NEI Investments recently released a white paper detailing the steps the company has taken with regards to the design of a new fixed-income fund the company just launched. Over the week to come we’ll get into some of the ideas in the paper. But as prelude, it is worth noting the basic idea that drove the creation of a globally-focused fixed-income fund: A long period of generally impressive fixed-income returns in Canada has come to an end—After thirty years of good returns domestically, it’s time now to go global in terms of fixed income assets.
The paper quotes some interesting numbers. Over the past twenty five years Canadian fixed-income has delivered an annual return of 7.75%. This compares to annual returns on equities of 8.34%, which is a better performance, but only slightly better.
A basic assumption of markets is that more return accrues to securities that are more risky. That is, stocks usually generate much higher returns than fixed-income. So, how then, did fixed income, achieve almost “equity-like performance?”
The NEI research shows that, since the early 1990s, the yields on bonds have slowly dropped over time. This has had the effect of driving up the price of older-dated bond with higher interest rates attached. Total return on bonds (of all durations), then, has been good. But this period of exceptional performance is also at an end. The bond market in Canada, according to NEI, has hit a floor of sorts. Rates for fixed income are as low as they are going to go. The unique outperformance of domestic Canadian fixed-income is done. Total returns on fixed-income will generally be lower into the future than in the past. Daniel Solomon, chief investment officer with NEI, helped author the white paper."Decades ago, in 1980, was the peak in yield. The interest rates paid on fixed income were double-digit. Since then rates have dropped steadily for decades. They more or less hit a floor about a year ago. Now investors are asking, how do I get a reasonable return from fixed income given the risk?” The answer for those who want to continue to hold fixed income as part of a portfolio is to begin looking globally for returns says Solomon.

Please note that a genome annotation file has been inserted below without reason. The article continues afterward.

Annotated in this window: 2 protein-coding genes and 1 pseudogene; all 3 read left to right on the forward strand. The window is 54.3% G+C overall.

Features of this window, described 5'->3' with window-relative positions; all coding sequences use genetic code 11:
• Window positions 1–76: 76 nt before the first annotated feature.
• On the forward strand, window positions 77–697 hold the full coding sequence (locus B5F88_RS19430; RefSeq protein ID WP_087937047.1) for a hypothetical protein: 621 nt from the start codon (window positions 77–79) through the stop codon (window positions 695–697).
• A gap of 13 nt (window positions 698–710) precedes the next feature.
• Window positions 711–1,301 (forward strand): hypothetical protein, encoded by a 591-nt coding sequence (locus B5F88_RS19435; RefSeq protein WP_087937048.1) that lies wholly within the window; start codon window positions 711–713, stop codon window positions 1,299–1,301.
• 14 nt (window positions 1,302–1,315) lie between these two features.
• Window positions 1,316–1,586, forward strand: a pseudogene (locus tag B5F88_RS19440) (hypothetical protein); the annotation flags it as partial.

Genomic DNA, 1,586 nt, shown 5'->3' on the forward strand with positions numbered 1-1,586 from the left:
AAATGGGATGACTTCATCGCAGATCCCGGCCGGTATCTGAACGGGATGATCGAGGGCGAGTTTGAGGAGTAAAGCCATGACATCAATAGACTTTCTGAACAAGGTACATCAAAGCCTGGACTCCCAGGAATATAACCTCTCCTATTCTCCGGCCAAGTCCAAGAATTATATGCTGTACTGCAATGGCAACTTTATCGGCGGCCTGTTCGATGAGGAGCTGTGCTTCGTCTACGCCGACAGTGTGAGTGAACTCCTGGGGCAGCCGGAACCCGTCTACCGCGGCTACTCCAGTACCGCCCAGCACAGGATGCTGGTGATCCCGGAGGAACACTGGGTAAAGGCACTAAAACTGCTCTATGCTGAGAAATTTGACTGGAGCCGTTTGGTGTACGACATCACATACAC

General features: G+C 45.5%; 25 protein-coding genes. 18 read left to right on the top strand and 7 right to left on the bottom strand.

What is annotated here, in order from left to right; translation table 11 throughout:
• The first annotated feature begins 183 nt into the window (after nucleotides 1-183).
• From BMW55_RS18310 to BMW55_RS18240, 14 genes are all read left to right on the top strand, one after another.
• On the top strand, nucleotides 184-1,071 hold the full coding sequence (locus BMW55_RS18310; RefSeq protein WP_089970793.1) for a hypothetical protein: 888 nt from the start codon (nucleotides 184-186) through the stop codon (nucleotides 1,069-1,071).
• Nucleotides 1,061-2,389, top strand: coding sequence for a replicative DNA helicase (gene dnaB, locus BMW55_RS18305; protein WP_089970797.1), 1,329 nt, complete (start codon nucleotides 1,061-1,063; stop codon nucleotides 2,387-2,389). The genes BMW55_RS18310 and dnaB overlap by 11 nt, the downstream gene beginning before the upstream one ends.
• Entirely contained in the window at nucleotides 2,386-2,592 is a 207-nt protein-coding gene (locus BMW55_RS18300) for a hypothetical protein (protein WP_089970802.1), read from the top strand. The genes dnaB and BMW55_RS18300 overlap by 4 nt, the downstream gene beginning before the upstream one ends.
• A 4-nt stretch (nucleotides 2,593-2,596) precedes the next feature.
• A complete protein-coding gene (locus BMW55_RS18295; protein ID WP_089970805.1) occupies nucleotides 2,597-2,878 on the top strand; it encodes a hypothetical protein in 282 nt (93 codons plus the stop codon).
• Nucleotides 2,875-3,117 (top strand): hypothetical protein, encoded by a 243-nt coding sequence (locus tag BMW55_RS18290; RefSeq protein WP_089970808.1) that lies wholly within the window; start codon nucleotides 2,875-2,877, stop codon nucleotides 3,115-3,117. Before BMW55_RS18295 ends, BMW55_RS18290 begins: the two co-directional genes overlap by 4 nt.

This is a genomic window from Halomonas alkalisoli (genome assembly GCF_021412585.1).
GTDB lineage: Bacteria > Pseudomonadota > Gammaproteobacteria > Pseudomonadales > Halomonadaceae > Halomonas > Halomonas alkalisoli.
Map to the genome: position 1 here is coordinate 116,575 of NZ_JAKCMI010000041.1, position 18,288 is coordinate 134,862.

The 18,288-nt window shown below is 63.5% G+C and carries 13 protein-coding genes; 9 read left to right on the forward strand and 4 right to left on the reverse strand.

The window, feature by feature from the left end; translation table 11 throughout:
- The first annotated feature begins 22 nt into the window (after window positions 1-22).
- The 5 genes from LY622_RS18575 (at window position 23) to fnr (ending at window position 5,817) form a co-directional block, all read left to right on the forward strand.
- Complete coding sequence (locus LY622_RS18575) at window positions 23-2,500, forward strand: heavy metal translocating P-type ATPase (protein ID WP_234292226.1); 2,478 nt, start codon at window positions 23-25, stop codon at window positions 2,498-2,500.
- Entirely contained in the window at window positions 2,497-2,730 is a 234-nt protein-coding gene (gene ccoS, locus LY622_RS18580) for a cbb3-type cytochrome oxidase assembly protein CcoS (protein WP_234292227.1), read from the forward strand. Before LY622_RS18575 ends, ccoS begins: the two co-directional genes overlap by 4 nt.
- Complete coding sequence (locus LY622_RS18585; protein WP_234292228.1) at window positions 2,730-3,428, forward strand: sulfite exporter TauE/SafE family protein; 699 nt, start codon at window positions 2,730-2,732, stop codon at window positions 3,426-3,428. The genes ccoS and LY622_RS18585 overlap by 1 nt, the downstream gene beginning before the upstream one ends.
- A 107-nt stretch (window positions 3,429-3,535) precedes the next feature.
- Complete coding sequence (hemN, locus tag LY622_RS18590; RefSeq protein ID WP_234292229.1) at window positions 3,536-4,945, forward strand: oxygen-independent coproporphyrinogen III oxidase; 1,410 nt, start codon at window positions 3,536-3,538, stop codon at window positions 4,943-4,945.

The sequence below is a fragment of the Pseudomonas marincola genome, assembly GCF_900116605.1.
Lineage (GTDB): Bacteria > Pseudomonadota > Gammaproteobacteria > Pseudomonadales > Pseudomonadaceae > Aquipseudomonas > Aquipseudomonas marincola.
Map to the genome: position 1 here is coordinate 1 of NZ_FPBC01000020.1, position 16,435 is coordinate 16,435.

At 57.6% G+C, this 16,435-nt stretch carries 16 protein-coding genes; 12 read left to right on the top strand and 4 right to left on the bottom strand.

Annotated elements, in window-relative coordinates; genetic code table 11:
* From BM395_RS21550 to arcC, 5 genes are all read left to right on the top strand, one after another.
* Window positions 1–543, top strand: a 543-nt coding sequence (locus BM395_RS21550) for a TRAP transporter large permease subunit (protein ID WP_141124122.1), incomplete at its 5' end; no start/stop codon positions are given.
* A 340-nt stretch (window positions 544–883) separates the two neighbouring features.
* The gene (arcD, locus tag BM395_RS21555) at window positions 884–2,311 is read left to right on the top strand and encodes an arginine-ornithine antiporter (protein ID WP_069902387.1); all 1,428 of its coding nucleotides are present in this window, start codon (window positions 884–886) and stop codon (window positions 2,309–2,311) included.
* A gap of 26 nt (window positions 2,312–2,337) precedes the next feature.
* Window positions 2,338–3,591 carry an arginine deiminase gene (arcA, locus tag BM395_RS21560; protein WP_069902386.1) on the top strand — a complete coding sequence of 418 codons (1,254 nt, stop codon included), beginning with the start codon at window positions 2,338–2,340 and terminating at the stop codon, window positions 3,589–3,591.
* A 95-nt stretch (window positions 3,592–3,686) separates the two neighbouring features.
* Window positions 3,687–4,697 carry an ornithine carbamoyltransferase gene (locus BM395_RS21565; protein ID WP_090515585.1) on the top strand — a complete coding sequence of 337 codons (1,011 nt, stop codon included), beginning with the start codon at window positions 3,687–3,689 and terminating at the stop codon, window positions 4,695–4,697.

"Looking outside of Canada, what you find is a huge diversity of fixed income securities. Canada is 2.7% of the global fixed-income market. But a typical client has 57-70% of investments in fixed income in Canada. We always hear about home-bias in terms of equity holdings. But there is an even bigger bias when it comes to fixed income,” says Solomon. “It is time to consider global opportunities in fixed-income.”
How it is NEI manages currency risk while avoiding dead spots in global fixed-income markets (Japan)--allowing a fixed-income fund to out-perform global yields that are even lower than in Canada--will be answered over the week to come. Stay tuned for the answer to the fixed-income dilemna!